Monday, May 14, 2012

Not too late to apologize

First, some humor:

After telling Student 1 to stop petting Student 2’s head, Student 2 said, “You have to pay to pet me—I’m like a petting zoo.”

 Student: “Nice reverse psychology.”
Me: “That wasn’t reverse psychology.”
Student: “It was for me.”

When passing out some papers to my honors class, a few of them started doing the wave. I told them this needed to end now, because otherwise they’d soon enough be tossing around a beach ball. About 15 seconds later, I turn around, and sure enough a student has pulled out a balloon, blown it up, and started hitting it across the room.

Okay, now for the sweet stuff:

Last year, my B period class was horrible. Especially since I was a new teacher, it was my worst nightmare. There were a handful of kids that were not exactly strangers to the administrators' offices, and I had the pleasure of having them all in one room. And it was a CP1 class, and those kids tend to be, overall, the least motivated of all the sophomores. I had a couple kids in there who did pretty much nothing all year. One in particular that I am writing about today was a smart ass, pain in the ass, "I don't care about anything" kind of kid. I tried to motivate him and reach out to him, and he nearly bit off my hand as he snapped at me not to give him a life speech. Needless to say, not one of my favorite people. He also was out of school for the end of the year and the beginning of this year because he got in trouble.

This year, my two office mates each have him in class (since he's taking junior English and retaking sophomore English), and they've told me that this kid is really turning his life around and redeeming himself. I will admit that I've been skeptical. After all, leopards don't usually change their spots. So imagine my surprise when today in the hallway, he asked if he could speak to me in my office. I asked him what's up (and he was surprised I remembered his name), and he said that he wanted to apologize for how disrespectful he was to me last year. I swear, you already could have knocked me over with a feather. He continued to say how it wasn't okay for him to act that way, and that this year he looks around in his classes and sees kids doing the same thing, and it bothers him.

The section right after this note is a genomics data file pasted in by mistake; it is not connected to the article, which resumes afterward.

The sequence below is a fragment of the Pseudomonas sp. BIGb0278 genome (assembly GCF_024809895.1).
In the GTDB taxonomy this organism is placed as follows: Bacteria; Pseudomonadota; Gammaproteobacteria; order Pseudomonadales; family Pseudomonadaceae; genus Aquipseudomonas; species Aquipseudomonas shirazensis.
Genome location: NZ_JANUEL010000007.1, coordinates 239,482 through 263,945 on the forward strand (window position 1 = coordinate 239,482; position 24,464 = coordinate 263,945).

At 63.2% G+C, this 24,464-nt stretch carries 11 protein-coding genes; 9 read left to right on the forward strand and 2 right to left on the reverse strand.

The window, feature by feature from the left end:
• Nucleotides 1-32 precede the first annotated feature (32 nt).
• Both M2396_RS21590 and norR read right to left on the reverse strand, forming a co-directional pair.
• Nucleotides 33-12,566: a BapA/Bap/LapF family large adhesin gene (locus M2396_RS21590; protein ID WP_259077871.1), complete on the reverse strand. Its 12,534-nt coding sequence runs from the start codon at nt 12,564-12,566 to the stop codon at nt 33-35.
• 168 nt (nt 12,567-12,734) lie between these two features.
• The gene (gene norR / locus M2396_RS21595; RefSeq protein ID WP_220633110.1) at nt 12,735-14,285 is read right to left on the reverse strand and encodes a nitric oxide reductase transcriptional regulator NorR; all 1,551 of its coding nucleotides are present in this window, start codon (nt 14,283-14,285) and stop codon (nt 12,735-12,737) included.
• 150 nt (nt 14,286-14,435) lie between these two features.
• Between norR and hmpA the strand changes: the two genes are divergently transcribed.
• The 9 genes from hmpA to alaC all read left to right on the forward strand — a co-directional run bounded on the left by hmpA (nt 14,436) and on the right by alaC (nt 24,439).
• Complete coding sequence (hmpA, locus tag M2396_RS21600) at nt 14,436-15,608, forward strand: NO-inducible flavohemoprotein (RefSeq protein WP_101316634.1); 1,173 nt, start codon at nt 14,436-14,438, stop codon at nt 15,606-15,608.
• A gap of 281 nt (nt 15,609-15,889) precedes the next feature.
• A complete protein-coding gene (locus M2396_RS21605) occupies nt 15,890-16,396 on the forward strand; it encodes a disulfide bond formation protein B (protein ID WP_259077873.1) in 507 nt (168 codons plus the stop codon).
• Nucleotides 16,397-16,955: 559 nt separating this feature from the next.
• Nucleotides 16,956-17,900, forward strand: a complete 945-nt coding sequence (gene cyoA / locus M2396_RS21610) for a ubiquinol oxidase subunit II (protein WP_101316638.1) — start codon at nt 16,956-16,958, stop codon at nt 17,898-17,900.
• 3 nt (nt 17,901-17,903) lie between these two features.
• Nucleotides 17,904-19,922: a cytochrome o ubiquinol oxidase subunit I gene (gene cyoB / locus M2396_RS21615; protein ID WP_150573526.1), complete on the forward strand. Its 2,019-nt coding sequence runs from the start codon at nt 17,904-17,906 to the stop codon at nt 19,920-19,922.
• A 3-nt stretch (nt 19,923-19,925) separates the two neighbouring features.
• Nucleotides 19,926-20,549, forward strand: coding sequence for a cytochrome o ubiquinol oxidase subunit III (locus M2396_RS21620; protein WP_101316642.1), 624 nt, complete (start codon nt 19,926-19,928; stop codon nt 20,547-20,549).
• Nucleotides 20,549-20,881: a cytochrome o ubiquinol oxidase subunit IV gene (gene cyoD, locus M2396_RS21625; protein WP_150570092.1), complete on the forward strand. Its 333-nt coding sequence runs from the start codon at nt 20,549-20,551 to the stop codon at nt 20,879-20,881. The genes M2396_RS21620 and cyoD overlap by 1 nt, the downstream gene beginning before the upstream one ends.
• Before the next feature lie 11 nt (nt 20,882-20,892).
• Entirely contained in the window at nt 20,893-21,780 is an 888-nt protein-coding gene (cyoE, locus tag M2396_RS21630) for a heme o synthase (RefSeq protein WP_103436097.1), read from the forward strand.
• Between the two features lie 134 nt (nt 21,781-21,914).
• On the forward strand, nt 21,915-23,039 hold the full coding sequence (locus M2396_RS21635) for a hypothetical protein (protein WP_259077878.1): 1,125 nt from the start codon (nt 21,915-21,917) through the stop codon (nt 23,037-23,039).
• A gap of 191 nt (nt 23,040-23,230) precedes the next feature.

I told the student that I really appreciated his words, and that it takes a big person to apologize like that. I put out my hand to shake his, and as he left he said, "Keep up the good work!" I was so incredibly touched by everything he said and the utter sincerity with which he said it. I very nearly started to cry. It was clear that my colleagues were right about him. He must have really had a wake-up call and done some soul-searching in order to get to this point. Just a year ago, he seemed like a kid on the fast track to nowhere. Today, I saw a man in front of me, someone who is now willing to learn from his mistakes and try to be a better person. I hope he keeps on this good path, because I am so very proud of him.

This isn't the first time that I've been surprised by someone like this. At the end of the last school year, a student wrote me a letter. Things with her had always been rocky--sometimes she was great in class, sometimes very very difficult. In her letter, she said she was sorry for giving me grief, and that she often takes out her anger at the wrong people. She went on to thank me and tell me that I'm a wonderful teacher. That letter is on my bulletin board in my office, and every now and then I glance at it and smile. Then, over the summer, a girl I knew in high school approached me. She had been a jerk to me back in the day, and over the past year she had been nannying for my little neighbor (which worried me). She came up to me and said she wanted to apologize for how mean she was in high school, and that it's really bothered her for a long time. My parents said she had been going through a 12-step program, part of which is making amends with people. I was shocked that she felt I was one of the people she felt the need to make amends with.

I've met a lot of shmucks in my life. And I'm sure that plenty of them will stay that way for life. But these people showed me that sometimes, people can recognize the error of their ways and truly change. Today was one of the best payments a teacher can get, the kind of day we store in our memories to save for a rainy day. Sometimes we have an effect on someone and we don't even realize it, and even think that we've failed in our goal to help that student. Then, out of the blue, they surprise you in the most wonderful way possible.